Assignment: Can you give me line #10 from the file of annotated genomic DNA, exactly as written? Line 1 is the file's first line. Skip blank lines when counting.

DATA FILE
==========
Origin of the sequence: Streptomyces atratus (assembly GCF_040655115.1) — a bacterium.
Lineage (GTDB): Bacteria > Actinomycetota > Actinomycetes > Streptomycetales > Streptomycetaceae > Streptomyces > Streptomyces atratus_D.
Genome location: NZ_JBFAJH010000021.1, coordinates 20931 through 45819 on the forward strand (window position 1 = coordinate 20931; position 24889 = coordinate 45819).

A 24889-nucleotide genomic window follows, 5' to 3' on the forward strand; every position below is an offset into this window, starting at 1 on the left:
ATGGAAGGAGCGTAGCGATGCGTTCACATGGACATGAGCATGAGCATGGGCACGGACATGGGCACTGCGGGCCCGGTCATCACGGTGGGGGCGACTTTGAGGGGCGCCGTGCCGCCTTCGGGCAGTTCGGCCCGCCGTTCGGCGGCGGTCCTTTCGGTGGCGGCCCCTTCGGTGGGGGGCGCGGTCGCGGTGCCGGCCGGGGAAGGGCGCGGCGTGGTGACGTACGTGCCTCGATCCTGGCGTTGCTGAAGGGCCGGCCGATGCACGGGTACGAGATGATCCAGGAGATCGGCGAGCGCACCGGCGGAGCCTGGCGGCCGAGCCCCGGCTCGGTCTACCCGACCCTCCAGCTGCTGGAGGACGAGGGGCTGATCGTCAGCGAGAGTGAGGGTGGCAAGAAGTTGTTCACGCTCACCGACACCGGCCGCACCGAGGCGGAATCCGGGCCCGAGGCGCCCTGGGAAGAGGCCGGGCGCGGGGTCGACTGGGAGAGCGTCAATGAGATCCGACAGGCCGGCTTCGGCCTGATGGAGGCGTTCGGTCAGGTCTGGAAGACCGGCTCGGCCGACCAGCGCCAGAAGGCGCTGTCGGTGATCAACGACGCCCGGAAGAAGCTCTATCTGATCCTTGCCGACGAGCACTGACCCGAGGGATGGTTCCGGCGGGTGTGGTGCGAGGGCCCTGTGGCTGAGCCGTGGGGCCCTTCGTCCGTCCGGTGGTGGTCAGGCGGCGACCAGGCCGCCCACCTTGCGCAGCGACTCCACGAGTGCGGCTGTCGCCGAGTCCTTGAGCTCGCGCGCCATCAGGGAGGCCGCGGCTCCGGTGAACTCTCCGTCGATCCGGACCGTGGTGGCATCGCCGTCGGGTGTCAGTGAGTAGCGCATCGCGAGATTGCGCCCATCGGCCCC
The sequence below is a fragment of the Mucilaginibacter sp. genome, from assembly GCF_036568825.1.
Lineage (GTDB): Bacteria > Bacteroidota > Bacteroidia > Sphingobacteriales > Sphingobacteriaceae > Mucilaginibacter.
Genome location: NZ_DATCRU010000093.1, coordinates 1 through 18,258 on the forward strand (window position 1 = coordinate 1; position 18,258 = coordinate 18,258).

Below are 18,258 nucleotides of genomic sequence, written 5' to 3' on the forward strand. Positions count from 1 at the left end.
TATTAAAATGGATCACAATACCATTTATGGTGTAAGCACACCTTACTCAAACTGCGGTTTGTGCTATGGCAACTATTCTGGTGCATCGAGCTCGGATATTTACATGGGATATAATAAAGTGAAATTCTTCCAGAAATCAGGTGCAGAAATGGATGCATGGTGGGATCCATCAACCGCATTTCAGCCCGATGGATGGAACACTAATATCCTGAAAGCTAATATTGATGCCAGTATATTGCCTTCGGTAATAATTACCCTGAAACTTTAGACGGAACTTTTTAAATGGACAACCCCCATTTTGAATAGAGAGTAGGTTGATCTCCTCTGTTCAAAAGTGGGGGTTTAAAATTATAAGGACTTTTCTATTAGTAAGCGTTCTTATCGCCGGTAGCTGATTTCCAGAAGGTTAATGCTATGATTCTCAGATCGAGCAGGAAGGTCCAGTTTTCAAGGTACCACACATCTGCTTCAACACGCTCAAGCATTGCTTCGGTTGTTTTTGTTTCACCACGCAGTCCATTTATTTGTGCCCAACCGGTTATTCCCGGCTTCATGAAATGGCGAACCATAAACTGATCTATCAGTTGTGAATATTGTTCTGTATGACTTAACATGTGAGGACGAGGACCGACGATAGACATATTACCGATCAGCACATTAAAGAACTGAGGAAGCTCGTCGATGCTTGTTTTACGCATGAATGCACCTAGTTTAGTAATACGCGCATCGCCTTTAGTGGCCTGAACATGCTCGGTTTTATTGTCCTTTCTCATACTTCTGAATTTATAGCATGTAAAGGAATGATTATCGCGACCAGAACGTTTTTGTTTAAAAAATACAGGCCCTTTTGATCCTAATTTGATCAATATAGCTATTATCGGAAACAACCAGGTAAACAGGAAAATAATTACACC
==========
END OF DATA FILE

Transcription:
TATTAAAATGGATCACAATACCATTTATGGTGTAAGCACACCTTACTCAAACTGCGGTTTGTGCTATGGCAACTATTCTGGTGCATCGAGCTCGGATATTTACATGGGATATAATAAAGTGAAATTCTTCCAGAAATCAGGTGCAGAAATGGATGCATGGTGGGATCCATCAACCGCATTTCAGCCCGATGGATGGAACACTAATATCCTGAAAGCTAATATTGATGCCAGTATATTGCCTTCGGTAATAATTACCCTGAAACTTTAGACGGAACTTTTTAAATGGACAACCCCCATTTTGAATAGAGAGTAGGTTGATCTCCTCTGTTCAAAAGTGGGGGTTTAAAATTATAAGGACTTTTCTATTAGTAAGCGTTCTTATCGCCGGTAGCTGATTTCCAGAAGGTTAATGCTATGATTCTCAGATCGAGCAGGAAGGTCCAGTTTTCAAGGTACCACACATCTGCTTCAACACGCTCAAGCATTGCTTCGGTTGTTTTTGTTTCACCACGCAGTCCATTTATTTGTGCCCAACCGGTTATTCCCGGCTTCATGAAATGGCGAACCATAAACTGATCTATCAGTTGTGAATATTGTTCTGTATGACTTAACATGTGAGGACGAGGACCGACGATAGACATATTACCGATCAGCACATTAAAGAACTGAGGAAGCTCGTCGATGCTTGTTTTACGCATGAATGCACCTAGTTTAGTAATACGCGCATCGCCTTTAGTGGCCTGAACATGCTCGGTTTTATTGTCCTTTCTCATACTTCTGAATTTATAGCATGTAAAGGAATGATTATCGCGACCAGAACGTTTTTGTTTAAAAAATACAGGCCCTTTTGATCCTAATTTGATCAATATAGCTATTATCGGAAACAACCAGGTAAACAGGAAAATAATTACACC